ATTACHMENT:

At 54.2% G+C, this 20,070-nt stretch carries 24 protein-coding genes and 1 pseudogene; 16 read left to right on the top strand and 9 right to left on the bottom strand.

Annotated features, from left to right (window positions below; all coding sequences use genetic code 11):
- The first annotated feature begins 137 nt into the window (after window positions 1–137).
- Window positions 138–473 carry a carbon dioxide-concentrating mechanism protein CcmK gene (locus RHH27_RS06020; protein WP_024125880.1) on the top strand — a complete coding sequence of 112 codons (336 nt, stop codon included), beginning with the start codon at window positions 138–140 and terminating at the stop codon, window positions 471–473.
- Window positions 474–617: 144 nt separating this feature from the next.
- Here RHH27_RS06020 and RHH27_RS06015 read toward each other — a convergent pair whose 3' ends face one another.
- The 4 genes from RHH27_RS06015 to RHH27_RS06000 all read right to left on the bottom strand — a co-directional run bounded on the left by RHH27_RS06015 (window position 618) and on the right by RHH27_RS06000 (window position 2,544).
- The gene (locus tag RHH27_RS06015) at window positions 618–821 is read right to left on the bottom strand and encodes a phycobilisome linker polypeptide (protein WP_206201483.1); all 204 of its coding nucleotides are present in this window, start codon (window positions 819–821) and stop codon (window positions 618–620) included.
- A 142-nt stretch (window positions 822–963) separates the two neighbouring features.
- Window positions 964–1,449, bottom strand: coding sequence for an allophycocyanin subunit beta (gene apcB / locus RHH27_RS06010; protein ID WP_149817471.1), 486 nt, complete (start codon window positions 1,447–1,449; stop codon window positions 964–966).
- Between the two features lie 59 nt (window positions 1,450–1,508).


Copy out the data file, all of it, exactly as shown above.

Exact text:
At 54.2% G+C, this 20,070-nt stretch carries 24 protein-coding genes and 1 pseudogene; 16 read left to right on the top strand and 9 right to left on the bottom strand.

Annotated features, from left to right (window positions below; all coding sequences use genetic code 11):
- The first annotated feature begins 137 nt into the window (after window positions 1–137).
- Window positions 138–473 carry a carbon dioxide-concentrating mechanism protein CcmK gene (locus RHH27_RS06020; protein WP_024125880.1) on the top strand — a complete coding sequence of 112 codons (336 nt, stop codon included), beginning with the start codon at window positions 138–140 and terminating at the stop codon, window positions 471–473.
- Window positions 474–617: 144 nt separating this feature from the next.
- Here RHH27_RS06020 and RHH27_RS06015 read toward each other — a convergent pair whose 3' ends face one another.
- The 4 genes from RHH27_RS06015 to RHH27_RS06000 all read right to left on the bottom strand — a co-directional run bounded on the left by RHH27_RS06015 (window position 618) and on the right by RHH27_RS06000 (window position 2,544).
- The gene (locus tag RHH27_RS06015) at window positions 618–821 is read right to left on the bottom strand and encodes a phycobilisome linker polypeptide (protein WP_206201483.1); all 204 of its coding nucleotides are present in this window, start codon (window positions 819–821) and stop codon (window positions 618–620) included.
- A 142-nt stretch (window positions 822–963) separates the two neighbouring features.
- Window positions 964–1,449, bottom strand: coding sequence for an allophycocyanin subunit beta (gene apcB / locus RHH27_RS06010; protein ID WP_149817471.1), 486 nt, complete (start codon window positions 1,447–1,449; stop codon window positions 964–966).
- Between the two features lie 59 nt (window positions 1,450–1,508).